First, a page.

4. There haven’t been any real surprises in the Bears final cuts. Armando Allen is good enough to be the No. 3 running back. But rookie Michael Ford showed more in the preseason — though if Devin Hester is the kick returner, Ford will have to find another special teams role (where Allen excelled).
5. The Bears still like Fendi Onobun. They just can’t afford to have too many developmental players on offense. Marquess Wilson could be the No. 3 receiver if Earl Bennett is not ready to go. Ford is still a project as the No. 3 running back. And Jordan Mills and Kyle Long are still learning even as starters on the offensive line. Onobun, who showed off his big-play athletic ability on a 20-yard catch against the Browns, also had two drops, including a deflected pass that was intercepted and returned for a touchdown.
‘‘He’s very defined as a developmental player,’’ Bears general manager Phil Emery said on the Bears-Browns radio broadcast. ‘‘There are a lot of skills there. but a lot of thigns he has to get better at.’’
6. This coaching staff loves potential but prioritizes performance. That’s why Ford and Wilson made the team and Onobun did not. All three are big-upside players. But, while Onobun flashed potential, Ford and Wilson performed. The Bears are willing to take more calculated risks. Projects like Kellen Davis or J’Marcus Webb can still make the team under Marc Trestman, but are unlikely to play such a vital role. (If rookies like Jordan Mills or Wilson can’t cut it, it’s unlikely this coaching staff will let those situations linger. They seem to see the same game we do more than the previous coaching staff.)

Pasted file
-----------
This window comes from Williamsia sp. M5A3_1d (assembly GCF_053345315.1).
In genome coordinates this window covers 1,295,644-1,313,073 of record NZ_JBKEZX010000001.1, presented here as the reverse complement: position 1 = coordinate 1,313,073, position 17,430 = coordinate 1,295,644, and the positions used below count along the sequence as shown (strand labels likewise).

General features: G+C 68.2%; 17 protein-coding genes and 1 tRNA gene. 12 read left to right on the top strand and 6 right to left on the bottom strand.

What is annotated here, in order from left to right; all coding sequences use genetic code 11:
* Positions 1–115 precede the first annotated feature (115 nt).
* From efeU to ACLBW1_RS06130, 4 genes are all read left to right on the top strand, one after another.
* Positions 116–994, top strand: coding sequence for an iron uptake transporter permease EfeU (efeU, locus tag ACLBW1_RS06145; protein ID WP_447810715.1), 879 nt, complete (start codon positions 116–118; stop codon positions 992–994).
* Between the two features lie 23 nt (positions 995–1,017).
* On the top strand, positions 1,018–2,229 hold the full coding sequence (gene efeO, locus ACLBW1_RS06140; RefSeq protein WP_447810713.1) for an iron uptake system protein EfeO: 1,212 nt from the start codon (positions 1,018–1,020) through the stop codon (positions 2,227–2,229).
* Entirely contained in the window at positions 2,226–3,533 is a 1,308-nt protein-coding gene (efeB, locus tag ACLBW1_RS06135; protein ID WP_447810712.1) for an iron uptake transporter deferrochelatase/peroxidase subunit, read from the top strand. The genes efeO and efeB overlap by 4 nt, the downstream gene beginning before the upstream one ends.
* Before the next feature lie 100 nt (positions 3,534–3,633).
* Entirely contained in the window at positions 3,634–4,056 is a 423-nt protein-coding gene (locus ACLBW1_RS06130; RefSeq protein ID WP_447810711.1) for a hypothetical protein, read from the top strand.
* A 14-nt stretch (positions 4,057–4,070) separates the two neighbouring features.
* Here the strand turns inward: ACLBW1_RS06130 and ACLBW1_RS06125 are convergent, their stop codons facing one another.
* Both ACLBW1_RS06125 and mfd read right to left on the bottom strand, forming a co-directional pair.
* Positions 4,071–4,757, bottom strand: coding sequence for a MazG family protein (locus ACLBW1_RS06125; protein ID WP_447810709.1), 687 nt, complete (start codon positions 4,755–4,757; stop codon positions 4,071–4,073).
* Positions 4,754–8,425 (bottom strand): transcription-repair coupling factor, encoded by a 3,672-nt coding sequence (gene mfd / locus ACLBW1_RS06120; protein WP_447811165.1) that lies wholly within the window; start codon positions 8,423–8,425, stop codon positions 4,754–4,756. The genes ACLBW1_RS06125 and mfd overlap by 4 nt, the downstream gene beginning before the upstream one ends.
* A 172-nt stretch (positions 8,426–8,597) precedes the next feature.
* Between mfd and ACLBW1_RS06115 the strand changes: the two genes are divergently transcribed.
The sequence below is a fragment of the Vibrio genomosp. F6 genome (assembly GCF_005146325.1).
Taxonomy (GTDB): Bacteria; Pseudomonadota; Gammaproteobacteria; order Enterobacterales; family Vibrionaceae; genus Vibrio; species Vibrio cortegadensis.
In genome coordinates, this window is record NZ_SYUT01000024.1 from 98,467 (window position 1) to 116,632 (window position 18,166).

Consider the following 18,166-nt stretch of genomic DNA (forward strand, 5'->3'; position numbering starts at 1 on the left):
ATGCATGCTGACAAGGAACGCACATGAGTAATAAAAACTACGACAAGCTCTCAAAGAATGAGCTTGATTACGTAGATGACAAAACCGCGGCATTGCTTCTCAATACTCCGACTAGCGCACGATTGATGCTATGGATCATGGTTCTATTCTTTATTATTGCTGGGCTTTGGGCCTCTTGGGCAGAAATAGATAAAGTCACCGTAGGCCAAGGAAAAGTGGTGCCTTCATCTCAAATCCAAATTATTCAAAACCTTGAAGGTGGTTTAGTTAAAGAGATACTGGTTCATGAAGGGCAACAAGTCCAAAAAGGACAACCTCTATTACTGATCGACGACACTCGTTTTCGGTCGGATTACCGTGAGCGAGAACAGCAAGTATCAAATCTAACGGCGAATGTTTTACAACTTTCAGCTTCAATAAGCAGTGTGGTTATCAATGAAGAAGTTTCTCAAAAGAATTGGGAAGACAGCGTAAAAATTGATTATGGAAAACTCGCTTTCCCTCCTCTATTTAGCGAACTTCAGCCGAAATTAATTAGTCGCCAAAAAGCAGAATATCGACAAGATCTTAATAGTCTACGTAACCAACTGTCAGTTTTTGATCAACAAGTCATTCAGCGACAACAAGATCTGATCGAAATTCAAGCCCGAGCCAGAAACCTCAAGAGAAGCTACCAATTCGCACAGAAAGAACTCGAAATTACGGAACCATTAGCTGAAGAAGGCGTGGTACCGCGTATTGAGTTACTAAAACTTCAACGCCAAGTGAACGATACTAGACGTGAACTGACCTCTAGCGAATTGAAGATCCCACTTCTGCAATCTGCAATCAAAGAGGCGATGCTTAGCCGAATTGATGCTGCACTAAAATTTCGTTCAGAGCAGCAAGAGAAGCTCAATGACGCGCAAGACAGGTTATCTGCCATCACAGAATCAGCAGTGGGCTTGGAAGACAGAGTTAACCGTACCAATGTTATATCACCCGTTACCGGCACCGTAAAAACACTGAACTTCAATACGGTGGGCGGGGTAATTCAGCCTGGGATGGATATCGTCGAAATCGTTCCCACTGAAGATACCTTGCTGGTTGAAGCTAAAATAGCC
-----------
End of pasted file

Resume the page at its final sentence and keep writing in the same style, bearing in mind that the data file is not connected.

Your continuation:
7. You have to feel sorry for Brandon Hardin, the affable Hawaiian who looks like he will miss his third consecutive season of football. He previously had season-ending injuries prior to his senior year at Oregon State (broken shoulder) and his rookie year with the Bears (neck). He was making good progress in a transition from college cornerback to safety at the time of his injury last season (the second preseason game). But after a second consecutive year without football, he struggled to get back where he was. He was a candidate for the practice squad if he had not suffered the injury.